Ceramics Monthly: What is your business plan to grow
Karin Kraemer: Duluth Pottery, my studio and retail shop, was in the historic Trade and Commerce Marketplace in Superior, Wisconsin, for 17 years. I rented the space to make work to bring to fine art fairs and galleries. The building was empty at first, but filled up fast. We founded a non-profit arts council and started promoting art, music, and food events. Like-minded community entities including a coffee house, yoga studio, and art studios brought a growing audience. We built a nice following of locals and tourists. I am proud to be a part of an expanding network of businesses reaching toward diversity, sustainability, and authenticity in our region.
Since the recession, I do less art fairs. I’ve been concentrating on local support, as it is more sustainable. I make art pottery to be used and loved. Our handmade pots are used by local restaurants and businesses for serving and selling to their customers. We do tile installations for homes and public art, but we lacked the space to grow this part of the shop. These additions make for a solid base that fulfills my desire to make art, live with it, and share it with my neighbors. Arts advocacy starts with making art!
Last year gentrification threatened our symbiotic world. As the art folks moved out, my gallery declined. I realized I had to move and reach for something better.
I spent the year researching choices and took the leap to buy a building in the growing Lincoln Park Crafts District of Duluth, Minnesota, just across the bridge from Superior on Lake Superior. It has established businesses that actually make things including art studios, restaurants, and craft breweries.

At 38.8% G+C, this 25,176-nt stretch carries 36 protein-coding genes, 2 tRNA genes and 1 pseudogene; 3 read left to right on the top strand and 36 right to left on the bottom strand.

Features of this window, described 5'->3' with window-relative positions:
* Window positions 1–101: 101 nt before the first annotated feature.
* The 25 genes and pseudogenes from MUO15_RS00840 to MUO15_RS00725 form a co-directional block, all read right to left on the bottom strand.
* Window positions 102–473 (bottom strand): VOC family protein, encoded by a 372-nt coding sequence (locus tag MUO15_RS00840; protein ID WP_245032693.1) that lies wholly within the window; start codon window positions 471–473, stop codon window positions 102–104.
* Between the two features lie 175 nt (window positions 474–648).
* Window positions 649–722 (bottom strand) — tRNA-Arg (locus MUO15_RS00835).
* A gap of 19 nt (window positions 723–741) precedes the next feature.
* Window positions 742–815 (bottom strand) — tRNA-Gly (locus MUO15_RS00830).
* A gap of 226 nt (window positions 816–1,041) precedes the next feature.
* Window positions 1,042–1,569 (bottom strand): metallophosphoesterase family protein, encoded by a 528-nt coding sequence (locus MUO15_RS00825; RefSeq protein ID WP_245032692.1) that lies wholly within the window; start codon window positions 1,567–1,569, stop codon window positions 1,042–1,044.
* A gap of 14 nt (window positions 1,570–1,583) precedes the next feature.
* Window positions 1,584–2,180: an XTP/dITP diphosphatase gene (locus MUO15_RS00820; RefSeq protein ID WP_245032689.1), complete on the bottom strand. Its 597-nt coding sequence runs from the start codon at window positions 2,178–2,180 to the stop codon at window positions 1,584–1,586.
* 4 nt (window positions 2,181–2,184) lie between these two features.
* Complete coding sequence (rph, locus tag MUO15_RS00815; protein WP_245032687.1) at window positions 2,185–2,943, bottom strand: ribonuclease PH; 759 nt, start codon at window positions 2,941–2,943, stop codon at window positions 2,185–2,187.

Duluth Pottery (myself with two other artists) will have more room to work, a larger, beautiful retail space for sales and shows, and be located smack in the middle of a working neighborhood where using your hands ties us all together. The location will be an exciting space for events like farm-to-table dinners, art shows, and pop-up exhibits in a growing arts and locavore neighborhood.
CM: How do you plan to retain or grow your customer base after your upcoming move from one town to the next?
KK: Luckily, our move is just a mile from the present studio, across the St. Louis River. Most of my regular folks are in Wisconsin and my Minnesota customers are excited to have us closer. We are getting them involved by including them in the work and planning. To expand the customer base, the Entrepreneur Fund is helping me market the move through media and social networks as well as my mailing list. Soon, we’ll have an e-commerce presence on the Internet.
Most importantly, we partner in the arts here. We love what we do and will have exhibits, music, food, and make it exciting to participate in the new studio. We want to sell great pottery from our area and be the gallery to go for clay art in our region!